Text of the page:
To those asking if Tracy McGrady belongs in the Basketball Hall of Fame, the answer is a wholehearted, unequivocal yes.
The 15-year veteran announced his retirement from the league on ESPN's First Take, bowing out to a chorus of cheers, sighs and disquieting what ifs.
What if he never got injured? What if he was the next Kobe Bryant or Michael Jordan? What if he had more to give that we never got to see?
It's befitting that his career should end in this haze of uncertainty, since that's how it began.
Drafted out of high school, McGrady quickly took a backseat to Vince Carter on the Toronto Raptors even though he made his debut one year prior to Vinsanity. From there he went on to the Orlando Magic and Houston Rockets, where both his health and capacity to lead a successful postseason charge came under siege.
One (unsuccessful) attempt to snag a championship in San Antonio later, McGrady walks away facing doubts about his Hall-of-Fame candidacy when really, there's nothing to debate.
Questions still linger as to how long it will take him to get there—first ballot, second ballot, etc.—but there is no preventing the inevitable: T-Mac will be inducted into the Hall of Fame.
"Greatness" is a word that's tossed around much too often.
Single seasons have become a means to validate paramountcy. Players are considered stars after one year and the line between superstars and glorified roles players isn't just blurred, but often buried beneath layers of shameless homerism and casual analysis.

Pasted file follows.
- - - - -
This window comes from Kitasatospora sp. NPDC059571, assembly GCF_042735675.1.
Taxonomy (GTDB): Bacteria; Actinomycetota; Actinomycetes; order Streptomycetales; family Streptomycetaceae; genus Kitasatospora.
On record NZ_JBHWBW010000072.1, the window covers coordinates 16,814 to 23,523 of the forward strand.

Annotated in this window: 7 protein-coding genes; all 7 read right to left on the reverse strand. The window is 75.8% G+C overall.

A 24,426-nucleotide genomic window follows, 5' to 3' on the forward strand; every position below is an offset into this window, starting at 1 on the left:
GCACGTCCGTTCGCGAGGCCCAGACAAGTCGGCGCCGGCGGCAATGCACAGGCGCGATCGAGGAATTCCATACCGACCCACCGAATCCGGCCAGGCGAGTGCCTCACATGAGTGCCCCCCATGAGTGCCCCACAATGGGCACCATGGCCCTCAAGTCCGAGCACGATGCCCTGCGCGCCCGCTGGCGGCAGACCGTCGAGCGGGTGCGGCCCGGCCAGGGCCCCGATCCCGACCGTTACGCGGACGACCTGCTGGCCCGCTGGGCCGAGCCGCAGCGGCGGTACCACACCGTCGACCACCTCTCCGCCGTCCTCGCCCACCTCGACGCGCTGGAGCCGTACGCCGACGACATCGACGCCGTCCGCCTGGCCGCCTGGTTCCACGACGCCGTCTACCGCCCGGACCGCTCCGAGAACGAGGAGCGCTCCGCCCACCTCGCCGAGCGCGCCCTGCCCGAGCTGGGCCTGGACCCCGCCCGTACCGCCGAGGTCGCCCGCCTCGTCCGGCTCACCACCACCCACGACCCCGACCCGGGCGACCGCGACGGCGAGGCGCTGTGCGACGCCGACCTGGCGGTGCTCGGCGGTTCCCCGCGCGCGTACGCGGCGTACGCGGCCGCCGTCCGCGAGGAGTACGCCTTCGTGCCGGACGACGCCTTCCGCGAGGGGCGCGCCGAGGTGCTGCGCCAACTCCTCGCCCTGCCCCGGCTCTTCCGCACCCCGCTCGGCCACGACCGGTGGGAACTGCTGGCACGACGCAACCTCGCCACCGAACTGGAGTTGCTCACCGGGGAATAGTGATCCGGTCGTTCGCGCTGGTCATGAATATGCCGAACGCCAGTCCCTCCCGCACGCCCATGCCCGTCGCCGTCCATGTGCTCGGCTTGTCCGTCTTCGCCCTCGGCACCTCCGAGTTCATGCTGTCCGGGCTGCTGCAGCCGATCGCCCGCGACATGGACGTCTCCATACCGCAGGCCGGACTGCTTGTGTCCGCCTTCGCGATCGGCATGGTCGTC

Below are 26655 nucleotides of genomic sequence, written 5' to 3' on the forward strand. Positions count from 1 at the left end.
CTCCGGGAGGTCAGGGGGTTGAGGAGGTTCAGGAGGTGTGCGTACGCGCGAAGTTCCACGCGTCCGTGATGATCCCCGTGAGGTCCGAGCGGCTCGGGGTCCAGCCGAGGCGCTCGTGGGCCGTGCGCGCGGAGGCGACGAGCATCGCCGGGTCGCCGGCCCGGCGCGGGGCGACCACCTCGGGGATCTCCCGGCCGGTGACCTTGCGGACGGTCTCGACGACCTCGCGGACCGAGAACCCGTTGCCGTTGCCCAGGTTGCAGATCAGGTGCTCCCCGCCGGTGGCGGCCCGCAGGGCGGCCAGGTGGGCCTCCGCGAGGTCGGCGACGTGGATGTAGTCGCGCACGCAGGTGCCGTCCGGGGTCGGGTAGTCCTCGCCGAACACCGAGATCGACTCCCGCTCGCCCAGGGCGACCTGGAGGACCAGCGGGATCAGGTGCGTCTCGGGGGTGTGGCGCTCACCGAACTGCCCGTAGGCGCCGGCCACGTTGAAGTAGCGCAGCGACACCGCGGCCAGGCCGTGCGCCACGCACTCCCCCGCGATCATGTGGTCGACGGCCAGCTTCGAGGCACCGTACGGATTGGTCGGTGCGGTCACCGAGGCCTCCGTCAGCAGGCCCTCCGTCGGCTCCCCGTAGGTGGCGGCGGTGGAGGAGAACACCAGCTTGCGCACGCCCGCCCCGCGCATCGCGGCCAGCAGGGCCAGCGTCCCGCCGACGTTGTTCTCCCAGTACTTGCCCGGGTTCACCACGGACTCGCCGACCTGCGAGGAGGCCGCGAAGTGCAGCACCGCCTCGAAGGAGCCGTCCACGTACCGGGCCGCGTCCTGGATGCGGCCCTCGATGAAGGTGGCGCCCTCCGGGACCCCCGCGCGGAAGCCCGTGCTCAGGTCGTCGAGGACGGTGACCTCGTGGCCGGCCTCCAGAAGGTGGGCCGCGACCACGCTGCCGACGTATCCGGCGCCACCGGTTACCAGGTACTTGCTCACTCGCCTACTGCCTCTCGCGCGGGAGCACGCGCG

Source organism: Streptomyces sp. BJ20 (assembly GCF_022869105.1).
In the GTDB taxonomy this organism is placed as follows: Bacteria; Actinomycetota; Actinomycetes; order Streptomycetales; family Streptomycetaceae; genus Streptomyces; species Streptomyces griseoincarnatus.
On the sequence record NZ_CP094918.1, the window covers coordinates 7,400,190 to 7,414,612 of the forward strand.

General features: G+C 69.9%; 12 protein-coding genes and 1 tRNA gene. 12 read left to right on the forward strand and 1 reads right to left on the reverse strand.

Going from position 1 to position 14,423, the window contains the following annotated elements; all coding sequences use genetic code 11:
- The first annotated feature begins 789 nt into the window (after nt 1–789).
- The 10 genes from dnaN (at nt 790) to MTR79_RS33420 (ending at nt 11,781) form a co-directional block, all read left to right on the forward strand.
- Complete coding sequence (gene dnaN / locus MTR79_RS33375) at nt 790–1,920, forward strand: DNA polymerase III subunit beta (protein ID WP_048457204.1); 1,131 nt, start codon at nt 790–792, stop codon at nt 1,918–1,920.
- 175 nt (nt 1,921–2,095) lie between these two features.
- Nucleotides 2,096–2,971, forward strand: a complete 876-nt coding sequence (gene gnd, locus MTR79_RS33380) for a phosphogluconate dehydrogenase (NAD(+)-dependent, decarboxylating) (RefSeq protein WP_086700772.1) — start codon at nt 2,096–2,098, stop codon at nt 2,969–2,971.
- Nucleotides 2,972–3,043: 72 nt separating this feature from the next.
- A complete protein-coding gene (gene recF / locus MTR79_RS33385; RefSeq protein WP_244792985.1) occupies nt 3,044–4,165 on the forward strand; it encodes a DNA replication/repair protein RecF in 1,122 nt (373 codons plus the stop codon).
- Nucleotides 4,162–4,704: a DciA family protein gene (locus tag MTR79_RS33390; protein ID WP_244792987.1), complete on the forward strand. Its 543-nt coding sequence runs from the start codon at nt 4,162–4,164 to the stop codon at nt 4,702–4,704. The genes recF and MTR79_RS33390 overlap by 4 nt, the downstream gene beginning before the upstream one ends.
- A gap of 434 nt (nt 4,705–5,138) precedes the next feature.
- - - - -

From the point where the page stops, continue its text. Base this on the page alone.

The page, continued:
Cavalier interpretations of greatness have aided in the rise of many an NBA player. As fans and critics alike, however, have become more aware of the (shall we say) epidemic, a witch hunt of sorts has ensued.
Overrated players are actively sought out only to be degraded and their skills belittled. Certain players, like Blake Griffin, have navigated (and continue to navigate) the gauntlet of doubt placed before them. Others aren't as successful, falling victim to advanced analytics and a well-informed public.
Just this summer we watched as Monta Ellis and Brandon Jennings struggled to find homes in free agency. Their volume-scoring abilities were obscured by their continuous inefficiency.
Problem is, it doesn't always work this way. Purging the ranks of "greatness" has become something of a retrospective syndrome.
People are more accepting of a player during his time, when he's on the floor able to defend himself and his legacy. Once they're removed from their generation or the game entirely, a cloud is cast over all they've done.
McGrady won't be immune to such tradition. Fellow scorer Allen Iverson retired just days before him, and out of fear for perpetuating nonchalant evaluations of players, their legacies and greatness in general, cases will be made against McGrady.
Looking at him through that lens will be a mistake; it will be an insult. Even in a vacuum, where greatness wouldn't be subjective, he stands up to the best of the best.
McGrady vs. the Best of the Best
Numbers sometimes lie, but only when doctored. Left alone, McGrady's numbers don't lie.
Through 15 seasons, McGrady averaged 19.6 points, 5.6 rebounds, 4.4 assists and 1.2 steals. Only 15 players in NBA history have retired while hitting such career benchmarks. Of the other 14, 10 are retired and eligible for the Hall of Fame; nine of them are in it.
McGrady could score in ways and spurts that most players only dreamed of. When healthy, he was an unstoppable force on the offensive end and an underrated playmaker. Since entering the NBA in 1997, he had five seasons in which he averaged at least 25 points per game, the sixth-most of all players during that time.